Listeria monocytogenes (Listy) is the bug which causes listeriosis, one of the nastiest pathogens known with roughly 20 – 30% of infections resulting in death. In my opinion, those are not good odds.  Listy, this little discussed bug, causes more deaths than Salmonella and Clostridium, two of the more common food borne pathogens.  Listy is responsible for about 2500 illnesses a year and 500 deaths in the United States alone.  One of Listy’s sneakiest attributes is the fact it can keep replicating in temperatures close to freezing, so the trick of putting things in the fridge to slow down growth doesn’t
work.  Listy just keeps replicating to keep warm.  Once Listy has taken over, you are blessed with: Influenza like symptoms of persistent fever, nausea, vomiting and diarrhea.  Sounds like alcohol poisoning.  Ah, good times.

Not to knock Listy, but after reading about the conditions at the farm behind the cantaloupe outbreak, I thought of three things: 1. Why did it have to be a fruit I liked, huh?  2. Have I ever heard of cantaloupe being a concern for Listy? I knew about hot dogs and unpasteurized milk and cheese, which reminds me, note to all: unpasteurized
anything = bad, trust your friendly microbiologist.  Don’t believe those people, they are trying to sell you a product.  3.  I wonder how my microbiology teacher from Texas
State University is doing.  Then, I thought about my favorite bugs: Listeria monocytogenes is a scary little bug, but Pseudomonas aeruginosa is much more
intriguing and common.

Pseudomonas aeruginosa (Soody) is a bug found in soil, water, on the skin and on most manmade environments.  Basically, Soody is found everywhere you are going to be.  It especially likes to hang out at hospitals, skulking around medical equipment, a favorite being the catheter.  Yikes, my legs just slammed shut!  Soody is an opportunistic pathogen, which means it waits around until you start feeling bad, and then it jumps on you.  Soody usually infects the pulmonary tract, urinary tract, burns, and wounds, basically anywhere there is an opening.  Soody is the number one leading cause of hospital acquired infections, one of the many reasons I won’t visit you in the hospital without full doomsday gear.

I read somewhere Soody infects close to 700 million people a year, but I must have
misread the number because that is a whole bunch of people.  It is very common and seems to be everywhere, I feel stuff crawling on me now, but Soody isn’t my favorite bug.  Listeria monocytogenes is a scary little bug, Pseudomonas aeruginosa is more intriguing and common, but Streptococcus pyogenes is my favorite bug so far.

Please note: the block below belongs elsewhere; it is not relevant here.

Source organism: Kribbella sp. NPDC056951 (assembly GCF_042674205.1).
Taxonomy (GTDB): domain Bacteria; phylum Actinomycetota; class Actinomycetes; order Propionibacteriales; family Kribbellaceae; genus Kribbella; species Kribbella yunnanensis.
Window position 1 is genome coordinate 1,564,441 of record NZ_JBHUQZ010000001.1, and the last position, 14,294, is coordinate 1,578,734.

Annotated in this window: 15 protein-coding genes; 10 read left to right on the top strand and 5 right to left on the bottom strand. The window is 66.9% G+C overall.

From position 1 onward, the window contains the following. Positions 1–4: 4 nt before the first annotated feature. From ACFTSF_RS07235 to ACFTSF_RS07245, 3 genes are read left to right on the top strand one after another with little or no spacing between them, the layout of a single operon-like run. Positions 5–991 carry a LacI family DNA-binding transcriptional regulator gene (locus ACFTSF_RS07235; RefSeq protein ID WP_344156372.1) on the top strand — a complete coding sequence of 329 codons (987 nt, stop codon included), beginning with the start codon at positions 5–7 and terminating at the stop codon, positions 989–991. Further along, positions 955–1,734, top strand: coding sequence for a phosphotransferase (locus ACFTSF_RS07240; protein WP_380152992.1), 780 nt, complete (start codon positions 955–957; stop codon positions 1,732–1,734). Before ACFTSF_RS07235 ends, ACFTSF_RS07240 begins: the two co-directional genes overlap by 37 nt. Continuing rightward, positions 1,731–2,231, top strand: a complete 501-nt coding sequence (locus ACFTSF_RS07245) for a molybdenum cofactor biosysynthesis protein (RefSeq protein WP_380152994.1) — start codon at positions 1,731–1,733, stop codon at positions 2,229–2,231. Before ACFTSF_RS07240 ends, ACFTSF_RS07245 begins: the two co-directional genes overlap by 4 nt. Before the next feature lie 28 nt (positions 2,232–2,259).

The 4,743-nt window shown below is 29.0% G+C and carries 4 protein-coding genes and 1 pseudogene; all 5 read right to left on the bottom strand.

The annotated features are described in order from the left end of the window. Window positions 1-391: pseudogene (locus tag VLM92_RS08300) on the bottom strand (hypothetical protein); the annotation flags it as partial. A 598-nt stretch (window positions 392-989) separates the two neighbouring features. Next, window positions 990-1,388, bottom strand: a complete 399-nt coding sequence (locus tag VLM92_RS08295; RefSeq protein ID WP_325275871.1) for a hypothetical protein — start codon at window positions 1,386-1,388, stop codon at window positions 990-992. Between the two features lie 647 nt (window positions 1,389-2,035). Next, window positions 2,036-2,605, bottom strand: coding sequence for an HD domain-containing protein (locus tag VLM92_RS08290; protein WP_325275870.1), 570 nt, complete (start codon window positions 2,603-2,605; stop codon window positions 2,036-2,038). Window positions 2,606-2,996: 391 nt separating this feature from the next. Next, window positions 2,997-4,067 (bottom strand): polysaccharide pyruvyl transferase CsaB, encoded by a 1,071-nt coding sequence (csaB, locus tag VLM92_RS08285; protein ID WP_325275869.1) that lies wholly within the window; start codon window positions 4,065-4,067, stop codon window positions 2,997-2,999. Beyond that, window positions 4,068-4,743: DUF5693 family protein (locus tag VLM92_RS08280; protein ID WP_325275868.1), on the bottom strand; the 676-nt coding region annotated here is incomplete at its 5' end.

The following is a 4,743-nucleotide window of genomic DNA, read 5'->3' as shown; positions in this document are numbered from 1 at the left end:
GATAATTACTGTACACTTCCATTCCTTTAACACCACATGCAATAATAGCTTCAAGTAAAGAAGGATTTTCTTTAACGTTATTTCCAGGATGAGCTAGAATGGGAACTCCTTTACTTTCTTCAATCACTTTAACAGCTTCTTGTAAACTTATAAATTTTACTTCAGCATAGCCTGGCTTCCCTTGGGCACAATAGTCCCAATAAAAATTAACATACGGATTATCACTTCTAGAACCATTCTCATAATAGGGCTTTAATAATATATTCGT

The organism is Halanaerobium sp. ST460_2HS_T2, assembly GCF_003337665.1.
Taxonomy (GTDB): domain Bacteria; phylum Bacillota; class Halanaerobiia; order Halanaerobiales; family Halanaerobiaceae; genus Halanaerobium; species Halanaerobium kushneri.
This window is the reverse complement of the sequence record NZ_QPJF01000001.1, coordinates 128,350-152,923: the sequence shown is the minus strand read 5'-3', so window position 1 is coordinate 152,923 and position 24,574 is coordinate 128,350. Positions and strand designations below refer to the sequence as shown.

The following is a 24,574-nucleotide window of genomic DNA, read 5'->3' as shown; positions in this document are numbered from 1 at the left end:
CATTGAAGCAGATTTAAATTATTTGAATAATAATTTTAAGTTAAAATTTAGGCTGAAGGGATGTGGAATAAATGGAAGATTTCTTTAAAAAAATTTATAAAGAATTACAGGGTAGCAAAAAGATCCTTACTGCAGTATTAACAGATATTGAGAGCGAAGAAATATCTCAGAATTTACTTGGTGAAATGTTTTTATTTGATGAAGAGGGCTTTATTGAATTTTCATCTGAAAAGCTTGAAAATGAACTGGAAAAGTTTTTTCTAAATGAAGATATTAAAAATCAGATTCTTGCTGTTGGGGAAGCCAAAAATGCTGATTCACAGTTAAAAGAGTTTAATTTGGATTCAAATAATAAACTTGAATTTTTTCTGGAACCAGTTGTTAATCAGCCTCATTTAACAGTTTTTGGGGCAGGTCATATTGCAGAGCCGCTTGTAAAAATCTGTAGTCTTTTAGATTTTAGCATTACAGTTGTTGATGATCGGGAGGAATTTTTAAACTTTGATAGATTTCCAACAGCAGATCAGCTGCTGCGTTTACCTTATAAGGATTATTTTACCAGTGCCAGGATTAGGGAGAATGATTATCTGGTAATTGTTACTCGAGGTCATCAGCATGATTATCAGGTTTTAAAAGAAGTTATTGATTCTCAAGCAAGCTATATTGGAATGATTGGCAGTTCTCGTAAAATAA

Streptococcus pyogenes (Gene – no relation to my brother-in-law, although they share some of the same qualities) is a clever little, constantly evolving bug that has wreaked havoc for as long as time.  I first read about Gene in school when we discussed the problems of disease in the Civil War (again, I’m talking about the bug here, not my BIL, I’m pretty sure Gene the man was not involved in the Civil War).  Gene, along with gangrene and Staphylococcus aureus, caused more death than actual warfare.  Gene is also one of the scary ‘flesh-eating’ bacteria.  Who doesn’t like a good zombie story?
Gene, when introduced to a wound, kills tissue by interfering with the normal blood flow, breaking down tissue causing quick dispersal of the bug to connecting tissue.  If not treated immediately, Gene will spread everywhere, leading to death, usually caused by
shock.

The really amazing thing about Gene is it has different strains of itself that release
different toxins which cause different diseases.  So one type of Gene found in the throat can cause Strep throat and another Scarlet Fever.  A skin Gene can cause Impetigo (a highly contagious skin infection) and another, through a wound, the horror book inspired skin eater.  I have had Strep throat many times in my life and I didn’t realize it at the time, but it was my second introduction to Gene.  My first was through my Grandmother.

For the record, I’m probably drawn to Gene more, not because it’s impressive, but
because it allowed my maternal Grandmother (Granny) to scare the bejeezus out of me as a young child.  Granny had Scarlet Fever when she was 30 and lost all her teeth as a result.  I did not realize, at the age of 3 or 4, that some people had fake teeth, having just gotten all of mine.  When my brother and I would annoy Granny, she stuck her teeth out at us, causing me unknown number of night terrors and, to this day, an uncomfortable feeling around people who do not have all of their teeth.  I grew out of reacting to this form of terror from Granny in my teens and she stopped doing it, but I
think the real reason she stopped was because ‘they’ developed better glue and
it was too much work to pry them loose.  She is that mean.  So really, in a
roundabout weird kinda way, Gene is my favorite bug because it has impacted my life
the most, impacted my life through a mean, toothless, wrinkly, blue haired old
lady who lives in Everett, Washington.  I hope she doesn’t read anymore.

I don’t mean to joke at anyone’s expensive…if you’ve had any of the above diseases, or lost someone to a disease, I am truly sorry for your loss.  I just can’t help my admiration for such a worthy opponent.  An unseen, deadly force hiding everywhere, waiting for us to stumble, just a little, and open up the door of opportunity for them to slither through.  On that note, it’s dinner time!  Seriously, don’t think about it too much, clear your mind like I do…oh, look…squirrel!

jenn